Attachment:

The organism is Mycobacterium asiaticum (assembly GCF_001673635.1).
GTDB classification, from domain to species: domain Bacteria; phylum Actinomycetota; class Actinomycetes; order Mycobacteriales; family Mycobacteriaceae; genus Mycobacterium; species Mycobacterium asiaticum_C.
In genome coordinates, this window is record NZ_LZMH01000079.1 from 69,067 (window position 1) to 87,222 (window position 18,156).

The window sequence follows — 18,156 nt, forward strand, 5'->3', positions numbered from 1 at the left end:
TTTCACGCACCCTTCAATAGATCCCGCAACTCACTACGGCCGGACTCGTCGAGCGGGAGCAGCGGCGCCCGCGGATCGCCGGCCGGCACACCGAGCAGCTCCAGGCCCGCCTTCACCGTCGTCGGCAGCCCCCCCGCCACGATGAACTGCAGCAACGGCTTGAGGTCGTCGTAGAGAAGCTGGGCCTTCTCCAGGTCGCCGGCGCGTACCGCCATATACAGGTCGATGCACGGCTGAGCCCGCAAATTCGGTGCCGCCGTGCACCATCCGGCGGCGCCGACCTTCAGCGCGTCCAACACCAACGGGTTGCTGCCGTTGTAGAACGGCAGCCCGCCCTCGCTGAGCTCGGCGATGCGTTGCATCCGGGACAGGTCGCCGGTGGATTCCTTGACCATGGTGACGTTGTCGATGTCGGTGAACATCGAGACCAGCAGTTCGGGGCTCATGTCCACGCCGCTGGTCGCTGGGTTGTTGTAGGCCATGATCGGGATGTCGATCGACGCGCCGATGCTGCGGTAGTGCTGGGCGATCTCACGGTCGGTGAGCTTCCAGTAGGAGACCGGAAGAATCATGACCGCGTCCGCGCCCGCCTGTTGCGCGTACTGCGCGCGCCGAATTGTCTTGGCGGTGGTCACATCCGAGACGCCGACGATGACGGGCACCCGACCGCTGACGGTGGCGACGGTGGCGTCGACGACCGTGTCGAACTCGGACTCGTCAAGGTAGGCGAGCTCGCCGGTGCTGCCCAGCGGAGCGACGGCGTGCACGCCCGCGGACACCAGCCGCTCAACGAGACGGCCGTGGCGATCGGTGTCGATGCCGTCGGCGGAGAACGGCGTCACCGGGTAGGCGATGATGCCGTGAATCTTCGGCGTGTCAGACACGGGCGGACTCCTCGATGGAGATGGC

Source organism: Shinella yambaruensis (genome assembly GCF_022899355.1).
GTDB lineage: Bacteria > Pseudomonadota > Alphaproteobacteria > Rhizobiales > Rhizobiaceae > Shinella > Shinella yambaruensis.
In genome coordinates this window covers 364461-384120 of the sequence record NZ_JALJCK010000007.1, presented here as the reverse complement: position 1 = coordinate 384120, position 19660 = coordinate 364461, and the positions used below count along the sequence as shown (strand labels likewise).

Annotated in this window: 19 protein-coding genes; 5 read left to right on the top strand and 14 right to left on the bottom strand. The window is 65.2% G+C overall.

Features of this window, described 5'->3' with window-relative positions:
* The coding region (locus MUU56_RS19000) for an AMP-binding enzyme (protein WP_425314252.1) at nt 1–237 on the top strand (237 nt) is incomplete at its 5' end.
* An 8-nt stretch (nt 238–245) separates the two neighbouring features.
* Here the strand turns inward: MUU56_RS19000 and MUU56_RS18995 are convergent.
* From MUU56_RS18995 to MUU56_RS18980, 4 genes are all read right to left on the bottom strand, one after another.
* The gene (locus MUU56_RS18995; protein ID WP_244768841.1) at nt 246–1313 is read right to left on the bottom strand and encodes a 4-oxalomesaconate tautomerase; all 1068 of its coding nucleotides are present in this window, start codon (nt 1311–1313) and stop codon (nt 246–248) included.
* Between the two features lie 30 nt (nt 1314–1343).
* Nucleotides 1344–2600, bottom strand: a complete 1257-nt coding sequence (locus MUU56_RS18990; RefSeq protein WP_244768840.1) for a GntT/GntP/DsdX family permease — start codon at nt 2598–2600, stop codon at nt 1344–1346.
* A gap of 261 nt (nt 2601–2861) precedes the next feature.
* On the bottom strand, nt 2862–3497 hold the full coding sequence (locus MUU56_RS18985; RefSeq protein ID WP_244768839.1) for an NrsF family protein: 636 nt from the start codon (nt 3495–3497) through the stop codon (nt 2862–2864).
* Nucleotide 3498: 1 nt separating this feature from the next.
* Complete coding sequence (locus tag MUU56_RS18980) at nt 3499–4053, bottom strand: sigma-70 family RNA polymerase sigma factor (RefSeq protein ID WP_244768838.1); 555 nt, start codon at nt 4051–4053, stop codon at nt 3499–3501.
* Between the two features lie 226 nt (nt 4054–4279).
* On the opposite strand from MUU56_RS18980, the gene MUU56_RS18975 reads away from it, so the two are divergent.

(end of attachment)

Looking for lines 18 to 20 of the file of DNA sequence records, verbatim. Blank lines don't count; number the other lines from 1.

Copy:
* A gap of 261 nt (nt 2601–2861) precedes the next feature.
* On the bottom strand, nt 2862–3497 hold the full coding sequence (locus MUU56_RS18985; RefSeq protein ID WP_244768839.1) for an NrsF family protein: 636 nt from the start codon (nt 3495–3497) through the stop codon (nt 2862–2864).
* Nucleotide 3498: 1 nt separating this feature from the next.